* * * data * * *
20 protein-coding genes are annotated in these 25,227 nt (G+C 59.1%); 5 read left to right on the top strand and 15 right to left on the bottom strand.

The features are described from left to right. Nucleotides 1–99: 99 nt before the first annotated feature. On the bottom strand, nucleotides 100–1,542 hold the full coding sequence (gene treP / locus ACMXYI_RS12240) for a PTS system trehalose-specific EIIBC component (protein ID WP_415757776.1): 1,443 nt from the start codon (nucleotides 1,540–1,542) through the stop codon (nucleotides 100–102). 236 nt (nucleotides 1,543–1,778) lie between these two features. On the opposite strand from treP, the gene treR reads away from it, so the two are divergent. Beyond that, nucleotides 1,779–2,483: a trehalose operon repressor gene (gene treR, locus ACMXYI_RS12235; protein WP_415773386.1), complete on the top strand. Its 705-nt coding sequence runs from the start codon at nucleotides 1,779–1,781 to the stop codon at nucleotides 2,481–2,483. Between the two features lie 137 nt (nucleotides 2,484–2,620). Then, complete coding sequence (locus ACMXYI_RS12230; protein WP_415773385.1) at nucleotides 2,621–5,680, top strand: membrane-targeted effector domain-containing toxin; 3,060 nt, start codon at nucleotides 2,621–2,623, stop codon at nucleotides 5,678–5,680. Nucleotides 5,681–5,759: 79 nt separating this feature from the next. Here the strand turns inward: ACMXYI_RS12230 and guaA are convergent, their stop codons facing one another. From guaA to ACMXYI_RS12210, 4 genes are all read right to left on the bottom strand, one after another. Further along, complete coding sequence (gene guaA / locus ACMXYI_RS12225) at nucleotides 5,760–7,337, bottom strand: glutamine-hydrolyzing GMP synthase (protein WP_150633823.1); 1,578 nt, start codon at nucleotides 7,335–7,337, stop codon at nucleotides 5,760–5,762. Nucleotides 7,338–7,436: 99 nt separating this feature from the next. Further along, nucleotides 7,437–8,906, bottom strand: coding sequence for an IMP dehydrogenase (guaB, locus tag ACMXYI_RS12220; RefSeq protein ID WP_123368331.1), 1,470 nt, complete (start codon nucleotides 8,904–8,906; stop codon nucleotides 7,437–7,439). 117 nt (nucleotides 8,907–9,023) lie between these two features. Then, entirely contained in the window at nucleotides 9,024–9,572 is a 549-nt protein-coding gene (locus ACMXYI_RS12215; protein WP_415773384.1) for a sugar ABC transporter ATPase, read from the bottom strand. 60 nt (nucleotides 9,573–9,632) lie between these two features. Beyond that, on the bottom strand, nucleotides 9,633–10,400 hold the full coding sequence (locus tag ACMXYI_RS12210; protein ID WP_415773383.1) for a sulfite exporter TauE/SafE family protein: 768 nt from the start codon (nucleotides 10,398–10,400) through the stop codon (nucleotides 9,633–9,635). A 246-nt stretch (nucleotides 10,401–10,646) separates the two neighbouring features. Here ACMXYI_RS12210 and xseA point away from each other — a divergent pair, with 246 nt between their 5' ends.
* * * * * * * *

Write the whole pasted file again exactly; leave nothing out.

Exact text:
20 protein-coding genes are annotated in these 25,227 nt (G+C 59.1%); 5 read left to right on the top strand and 15 right to left on the bottom strand.

The features are described from left to right. Nucleotides 1–99: 99 nt before the first annotated feature. On the bottom strand, nucleotides 100–1,542 hold the full coding sequence (gene treP / locus ACMXYI_RS12240) for a PTS system trehalose-specific EIIBC component (protein ID WP_415757776.1): 1,443 nt from the start codon (nucleotides 1,540–1,542) through the stop codon (nucleotides 100–102). 236 nt (nucleotides 1,543–1,778) lie between these two features. On the opposite strand from treP, the gene treR reads away from it, so the two are divergent. Beyond that, nucleotides 1,779–2,483: a trehalose operon repressor gene (gene treR, locus ACMXYI_RS12235; protein WP_415773386.1), complete on the top strand. Its 705-nt coding sequence runs from the start codon at nucleotides 1,779–1,781 to the stop codon at nucleotides 2,481–2,483. Between the two features lie 137 nt (nucleotides 2,484–2,620). Then, complete coding sequence (locus ACMXYI_RS12230; protein WP_415773385.1) at nucleotides 2,621–5,680, top strand: membrane-targeted effector domain-containing toxin; 3,060 nt, start codon at nucleotides 2,621–2,623, stop codon at nucleotides 5,678–5,680. Nucleotides 5,681–5,759: 79 nt separating this feature from the next. Here the strand turns inward: ACMXYI_RS12230 and guaA are convergent, their stop codons facing one another. From guaA to ACMXYI_RS12210, 4 genes are all read right to left on the bottom strand, one after another. Further along, complete coding sequence (gene guaA / locus ACMXYI_RS12225) at nucleotides 5,760–7,337, bottom strand: glutamine-hydrolyzing GMP synthase (protein WP_150633823.1); 1,578 nt, start codon at nucleotides 7,335–7,337, stop codon at nucleotides 5,760–5,762. Nucleotides 7,338–7,436: 99 nt separating this feature from the next. Further along, nucleotides 7,437–8,906, bottom strand: coding sequence for an IMP dehydrogenase (guaB, locus tag ACMXYI_RS12220; RefSeq protein ID WP_123368331.1), 1,470 nt, complete (start codon nucleotides 8,904–8,906; stop codon nucleotides 7,437–7,439). 117 nt (nucleotides 8,907–9,023) lie between these two features. Then, entirely contained in the window at nucleotides 9,024–9,572 is a 549-nt protein-coding gene (locus ACMXYI_RS12215; protein WP_415773384.1) for a sugar ABC transporter ATPase, read from the bottom strand. 60 nt (nucleotides 9,573–9,632) lie between these two features. Beyond that, on the bottom strand, nucleotides 9,633–10,400 hold the full coding sequence (locus tag ACMXYI_RS12210; protein ID WP_415773383.1) for a sulfite exporter TauE/SafE family protein: 768 nt from the start codon (nucleotides 10,398–10,400) through the stop codon (nucleotides 9,633–9,635). A 246-nt stretch (nucleotides 10,401–10,646) separates the two neighbouring features. Here ACMXYI_RS12210 and xseA point away from each other — a divergent pair, with 246 nt between their 5' ends.